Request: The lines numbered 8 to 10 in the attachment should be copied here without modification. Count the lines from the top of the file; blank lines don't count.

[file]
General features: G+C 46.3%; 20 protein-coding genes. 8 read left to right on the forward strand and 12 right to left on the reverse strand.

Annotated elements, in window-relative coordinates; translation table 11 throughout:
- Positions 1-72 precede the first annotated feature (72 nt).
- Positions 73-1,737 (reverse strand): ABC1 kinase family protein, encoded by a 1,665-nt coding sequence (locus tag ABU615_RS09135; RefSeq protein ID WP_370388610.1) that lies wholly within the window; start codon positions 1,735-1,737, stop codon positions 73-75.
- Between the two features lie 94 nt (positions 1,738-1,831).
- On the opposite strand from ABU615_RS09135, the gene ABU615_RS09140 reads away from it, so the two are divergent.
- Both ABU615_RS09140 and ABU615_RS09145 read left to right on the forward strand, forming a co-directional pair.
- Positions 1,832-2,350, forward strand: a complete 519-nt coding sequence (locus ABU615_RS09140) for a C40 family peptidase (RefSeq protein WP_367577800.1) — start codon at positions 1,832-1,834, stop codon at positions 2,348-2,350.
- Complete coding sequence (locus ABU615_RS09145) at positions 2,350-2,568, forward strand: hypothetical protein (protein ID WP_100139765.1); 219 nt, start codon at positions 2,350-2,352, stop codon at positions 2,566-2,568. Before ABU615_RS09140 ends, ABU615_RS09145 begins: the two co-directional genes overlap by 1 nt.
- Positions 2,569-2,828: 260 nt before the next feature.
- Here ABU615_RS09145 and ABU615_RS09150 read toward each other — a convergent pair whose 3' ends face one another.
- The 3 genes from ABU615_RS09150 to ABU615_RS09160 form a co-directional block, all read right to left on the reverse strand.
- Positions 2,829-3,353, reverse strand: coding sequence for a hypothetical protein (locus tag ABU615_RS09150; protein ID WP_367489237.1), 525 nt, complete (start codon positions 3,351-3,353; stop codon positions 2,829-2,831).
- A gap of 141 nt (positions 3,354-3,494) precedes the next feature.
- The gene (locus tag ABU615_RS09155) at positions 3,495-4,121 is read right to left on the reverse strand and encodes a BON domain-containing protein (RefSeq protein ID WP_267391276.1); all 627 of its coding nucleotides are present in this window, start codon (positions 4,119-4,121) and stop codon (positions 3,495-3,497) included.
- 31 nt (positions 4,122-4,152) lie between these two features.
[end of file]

- Positions 1,832-2,350, forward strand: a complete 519-nt coding sequence (locus ABU615_RS09140) for a C40 family peptidase (RefSeq protein WP_367577800.1) — start codon at positions 1,832-1,834, stop codon at positions 2,348-2,350.
- Complete coding sequence (locus ABU615_RS09145) at positions 2,350-2,568, forward strand: hypothetical protein (protein ID WP_100139765.1); 219 nt, start codon at positions 2,350-2,352, stop codon at positions 2,566-2,568. Before ABU615_RS09140 ends, ABU615_RS09145 begins: the two co-directional genes overlap by 1 nt.
- Positions 2,569-2,828: 260 nt before the next feature.